Nate and I carpooled up. We historically do as little as possible for Halloween; this year Nate taped a “404: This costume could not be found. Please try again later” sign to his chest. I was sporting a Pokéball and 10,000 pokébucks, posing as a pokémon trainer hanging out on Route 1 between Nuvema and Accumula towns. (I might have overdone the amount of money I’d have as a beginning trainer.) Note that I was not attending as Ash (i.e. one of the main characters)–I was portraying one of the trainers that Ash would run into and do battle with.

For some reason (favoritism!), Nate’s costume passed muster while mine did not. I was then provided a costume–a spade from the Queen’s army of Alice in Wonderland. So I portrayed a spade soldier who also battled Pokémon.

Brian arrived as a “budget ninja,” wearing all-black clothing and wrapping a black scarf around his head. He later wrapped the scarf around his neck and attached a glittery spider (one of a bunch of little things that Nick and Lindsay had scattered around), claiming he was an “arachnomancer.” Kevin was wearing a monkey hat and sporting a monkey tail beard, which he promptly shaved off the next morning.

I didn’t take a shot of Kevin, but I did take one trying to illustrate how a budget ninja drinks: through a straw that somehow winds from below the head wrapping (i.e. about neck level) into his mouth. (Photo courtesy of my iPod’s crappy camera.)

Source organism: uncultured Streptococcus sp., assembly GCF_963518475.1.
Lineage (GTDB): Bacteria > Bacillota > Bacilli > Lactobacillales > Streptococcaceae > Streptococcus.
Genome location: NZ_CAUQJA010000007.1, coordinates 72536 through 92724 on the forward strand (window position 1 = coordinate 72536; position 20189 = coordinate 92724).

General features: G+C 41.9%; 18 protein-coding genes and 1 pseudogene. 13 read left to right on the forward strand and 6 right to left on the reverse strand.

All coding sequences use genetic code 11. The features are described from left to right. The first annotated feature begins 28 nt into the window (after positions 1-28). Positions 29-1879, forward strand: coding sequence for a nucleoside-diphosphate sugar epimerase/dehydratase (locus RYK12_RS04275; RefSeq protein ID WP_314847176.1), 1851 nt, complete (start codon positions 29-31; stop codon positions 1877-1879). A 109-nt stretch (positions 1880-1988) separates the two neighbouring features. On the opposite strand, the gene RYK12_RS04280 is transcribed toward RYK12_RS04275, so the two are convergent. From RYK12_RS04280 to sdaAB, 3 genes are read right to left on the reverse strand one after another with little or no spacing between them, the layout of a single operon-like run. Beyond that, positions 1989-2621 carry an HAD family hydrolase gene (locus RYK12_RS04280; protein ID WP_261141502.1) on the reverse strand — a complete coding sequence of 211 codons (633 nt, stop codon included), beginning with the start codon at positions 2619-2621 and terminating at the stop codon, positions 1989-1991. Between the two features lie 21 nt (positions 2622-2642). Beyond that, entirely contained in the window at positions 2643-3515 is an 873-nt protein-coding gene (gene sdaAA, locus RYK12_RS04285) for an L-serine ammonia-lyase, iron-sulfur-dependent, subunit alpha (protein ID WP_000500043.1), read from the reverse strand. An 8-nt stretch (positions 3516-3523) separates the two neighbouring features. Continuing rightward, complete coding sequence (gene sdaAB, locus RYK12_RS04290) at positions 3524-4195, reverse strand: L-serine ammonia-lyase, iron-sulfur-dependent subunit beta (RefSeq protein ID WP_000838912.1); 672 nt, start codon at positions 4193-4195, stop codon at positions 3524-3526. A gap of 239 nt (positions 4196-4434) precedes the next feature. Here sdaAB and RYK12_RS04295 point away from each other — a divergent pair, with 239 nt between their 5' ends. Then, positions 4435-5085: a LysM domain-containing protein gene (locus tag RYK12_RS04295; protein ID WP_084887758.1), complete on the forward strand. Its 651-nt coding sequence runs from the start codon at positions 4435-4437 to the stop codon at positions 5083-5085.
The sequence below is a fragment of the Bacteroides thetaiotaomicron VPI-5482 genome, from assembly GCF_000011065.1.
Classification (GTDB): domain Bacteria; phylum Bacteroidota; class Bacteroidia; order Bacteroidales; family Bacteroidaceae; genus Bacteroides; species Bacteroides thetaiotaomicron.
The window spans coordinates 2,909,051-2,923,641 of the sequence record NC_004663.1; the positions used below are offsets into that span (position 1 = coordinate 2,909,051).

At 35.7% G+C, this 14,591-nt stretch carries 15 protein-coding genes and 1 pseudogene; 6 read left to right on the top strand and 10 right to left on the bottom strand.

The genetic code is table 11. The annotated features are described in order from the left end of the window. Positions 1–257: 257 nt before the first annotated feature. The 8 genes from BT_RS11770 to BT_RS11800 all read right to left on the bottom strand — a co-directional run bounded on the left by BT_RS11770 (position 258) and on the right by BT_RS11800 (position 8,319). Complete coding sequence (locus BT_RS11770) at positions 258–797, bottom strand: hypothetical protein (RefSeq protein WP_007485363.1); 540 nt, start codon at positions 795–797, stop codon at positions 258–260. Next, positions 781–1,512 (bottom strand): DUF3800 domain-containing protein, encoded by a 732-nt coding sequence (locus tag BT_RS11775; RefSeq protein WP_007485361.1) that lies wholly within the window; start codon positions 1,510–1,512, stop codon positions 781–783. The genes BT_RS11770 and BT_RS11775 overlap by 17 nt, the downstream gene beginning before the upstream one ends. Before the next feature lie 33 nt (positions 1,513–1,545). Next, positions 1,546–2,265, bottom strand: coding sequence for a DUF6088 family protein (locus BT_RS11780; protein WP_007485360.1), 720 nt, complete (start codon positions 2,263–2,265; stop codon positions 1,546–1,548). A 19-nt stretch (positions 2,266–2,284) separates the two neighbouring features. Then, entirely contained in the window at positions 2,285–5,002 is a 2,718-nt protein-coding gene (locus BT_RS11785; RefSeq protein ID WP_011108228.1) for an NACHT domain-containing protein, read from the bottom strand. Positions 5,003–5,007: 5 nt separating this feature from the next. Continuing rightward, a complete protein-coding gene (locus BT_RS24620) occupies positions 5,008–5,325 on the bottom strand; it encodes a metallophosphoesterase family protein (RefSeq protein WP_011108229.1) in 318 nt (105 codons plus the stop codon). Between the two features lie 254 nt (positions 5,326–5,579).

Later in the evening Jeremy (who came as some sort of beastmaster) decided that his claw-glove (think something like Nightmare from Soul Calibur) wasn’t doing much for him, so he passed that off on me… making me a spade soldier with a demonic hand that battled Pokémon.

Greg showed up without a costume, and was given a lab coat and sombrero–turning him into Señor Doctor.

And I don’t know if I have the DC reboot to thank or not, but good Lord Wonder Woman.

It was an entertaining party, but a blow-by-blow probably isn’t worth the time (mine or yours). Perhaps my favorite invention of the evening (by Neil, as usual) was this trap self-inflating (!) whoopee cushion:

Whoopee cushion on severed arm on chair seat

Oh, and I demonstrated my value as a friend to Brian by refusing to draw a cock and balls on his face with a sharpie when he was passed out (from tiredness, in all seriousness) next to me. Had people been demanding a funny moustache… that might have been a different story.

Halloween AAR: Seventy-odd kids over a period of about two hours. One and one-half bags of Costco candy decimated. Things have definitely changed, now that there are actually people living on my street.